All residents in social housing pay a charge to occupy their properties; the way that landlords calculate these charges must be clearly set out to residents and be consistent with government directives on rent setting and statutory provisions for service charges.
For a shared ownership home, you need to pay rent to your landlord for the share you do not own. Your landlord will review rent in line with the terms of your lease; there are limits to the rent the landlord can charge you and they can only increase by a maximum RPI + 0.5% each year.
If you buy a new-build shared ownership home, the rent limit is 3% of the value of the share the landlord owns. If you buy a resale shared ownership home, the starting rent will be set at the same level as the previous shared owner was paying.
An example of shared ownership rent is shown in the table below.
|Total value of your home||£500,000|
|Your share (30% of the total)||£150,000|
|Remaining share (70% of the total)||£350,000|
|Rent for the first year (3% of the remaining share)||£10,500|
|Your monthly rent||£875|
If you buy more shares the amount of rent you pay will be based on the landlord’s share. If you buy more shares, you’ll pay less rent.
Landlords can recharge the costs of providing certain services to residents.
These will be the costs of communal services such as electricity and to maintenance and repairs to parts of the property and estate that are not outlined in your lease as your responsibility. Examples include grounds and tree maintenance, repair and maintenance of the exterior, structure, roofs, foundations, window frames, guttering, communal drains and pipes and common areas, building insurance and the cost of management; this list is not exhaustive and you should check your lease for the full details of service charges payable.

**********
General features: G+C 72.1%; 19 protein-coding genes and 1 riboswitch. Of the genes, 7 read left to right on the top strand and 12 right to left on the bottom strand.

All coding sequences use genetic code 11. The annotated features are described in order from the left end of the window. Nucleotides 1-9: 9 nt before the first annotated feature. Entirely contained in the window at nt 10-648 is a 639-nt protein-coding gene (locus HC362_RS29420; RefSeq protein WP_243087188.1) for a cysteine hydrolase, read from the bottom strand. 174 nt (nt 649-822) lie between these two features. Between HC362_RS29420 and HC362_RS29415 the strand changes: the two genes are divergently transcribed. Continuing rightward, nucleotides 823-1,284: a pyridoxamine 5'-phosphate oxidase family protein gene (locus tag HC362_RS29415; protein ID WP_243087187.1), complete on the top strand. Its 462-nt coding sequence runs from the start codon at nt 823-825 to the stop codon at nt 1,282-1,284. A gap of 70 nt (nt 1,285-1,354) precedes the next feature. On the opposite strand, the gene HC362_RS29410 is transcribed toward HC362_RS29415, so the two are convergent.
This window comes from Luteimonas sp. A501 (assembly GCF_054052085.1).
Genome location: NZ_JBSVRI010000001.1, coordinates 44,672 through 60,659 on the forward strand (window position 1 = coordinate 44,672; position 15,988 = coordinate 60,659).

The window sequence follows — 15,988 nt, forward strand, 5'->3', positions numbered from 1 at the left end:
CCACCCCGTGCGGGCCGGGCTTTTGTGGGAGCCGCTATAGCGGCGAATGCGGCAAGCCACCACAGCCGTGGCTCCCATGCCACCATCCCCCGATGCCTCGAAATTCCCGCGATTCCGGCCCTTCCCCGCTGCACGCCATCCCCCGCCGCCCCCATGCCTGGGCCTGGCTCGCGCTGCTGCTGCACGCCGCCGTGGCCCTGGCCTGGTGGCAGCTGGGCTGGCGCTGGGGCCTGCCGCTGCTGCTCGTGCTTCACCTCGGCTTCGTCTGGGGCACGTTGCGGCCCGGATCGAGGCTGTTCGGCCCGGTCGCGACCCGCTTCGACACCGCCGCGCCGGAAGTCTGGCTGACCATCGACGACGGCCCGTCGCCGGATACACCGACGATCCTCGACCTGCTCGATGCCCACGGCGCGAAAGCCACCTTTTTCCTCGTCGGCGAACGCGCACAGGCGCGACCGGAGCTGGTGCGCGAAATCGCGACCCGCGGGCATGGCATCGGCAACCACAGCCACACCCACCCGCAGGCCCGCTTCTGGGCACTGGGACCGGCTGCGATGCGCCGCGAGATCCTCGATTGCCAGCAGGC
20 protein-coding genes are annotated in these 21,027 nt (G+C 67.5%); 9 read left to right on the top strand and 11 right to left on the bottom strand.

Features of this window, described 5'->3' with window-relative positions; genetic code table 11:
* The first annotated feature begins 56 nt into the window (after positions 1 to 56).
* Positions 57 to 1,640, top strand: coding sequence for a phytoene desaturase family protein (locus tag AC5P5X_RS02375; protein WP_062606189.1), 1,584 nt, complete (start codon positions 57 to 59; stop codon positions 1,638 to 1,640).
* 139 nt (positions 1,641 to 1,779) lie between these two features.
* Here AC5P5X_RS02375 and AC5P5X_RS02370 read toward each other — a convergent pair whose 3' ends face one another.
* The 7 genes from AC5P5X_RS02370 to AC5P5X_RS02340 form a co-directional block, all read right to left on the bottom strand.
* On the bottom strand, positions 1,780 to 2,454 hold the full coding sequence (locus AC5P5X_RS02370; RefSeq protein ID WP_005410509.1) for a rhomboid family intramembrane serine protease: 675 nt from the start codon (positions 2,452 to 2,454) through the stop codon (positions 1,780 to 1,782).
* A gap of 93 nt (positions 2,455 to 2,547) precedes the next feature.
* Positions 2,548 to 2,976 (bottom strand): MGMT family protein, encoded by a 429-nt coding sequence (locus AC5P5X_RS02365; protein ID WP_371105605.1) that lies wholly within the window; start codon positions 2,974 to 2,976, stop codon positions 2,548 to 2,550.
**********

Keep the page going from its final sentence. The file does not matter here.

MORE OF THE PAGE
Service charges are set by the landlord based on an estimate of likely costs in the coming year. At the end of the year the landlord must balance that estimate against their actual costs and either charge a balancing amount for any underpayment or reduce their next estimate by any overspend. Occasionally your lease may allow your landlord to transfer an overpaid amount to a reserve fund.
If you get behind with your rent or service charge payments your home could be at risk. Your landlord will have a procedure for managing arrears and should provide you with a copy of it. You should take impartial advice if you fall behind with your payments and speak to your landlord at an early stage about repayment options.
Ground rent is an additional charge that you may have to pay if you have a lease; it is a charge to rent the land your property is on from your landlord. The ground rent is normally set out in the lease.
The Leasehold Reform (Ground Rent) Act 2022 abolished ground rents for new, qualifying long residential leasehold properties in England and Wales. Ground rent in most new leases cannot legally be for anything more than “one peppercorn per year”. This “peppercorn rent” means that no money can be legally charged or paid as ground rent on leases regulated by this Act. There are very few exceptions from the Act, which are:
- applicable community led housing
- certain financial products
- business leases which are defined by the Act as leases of commercial premises which include a dwelling, use of which substantially contributes to the business purposes
Statutory lease extensions for both houses and flats remain unchanged and are therefore exempt from the provisions of this Act. For existing leaseholders entering into voluntary lease extensions after commencement of this Act, the extended portion of their lease will be reduced to a peppercorn.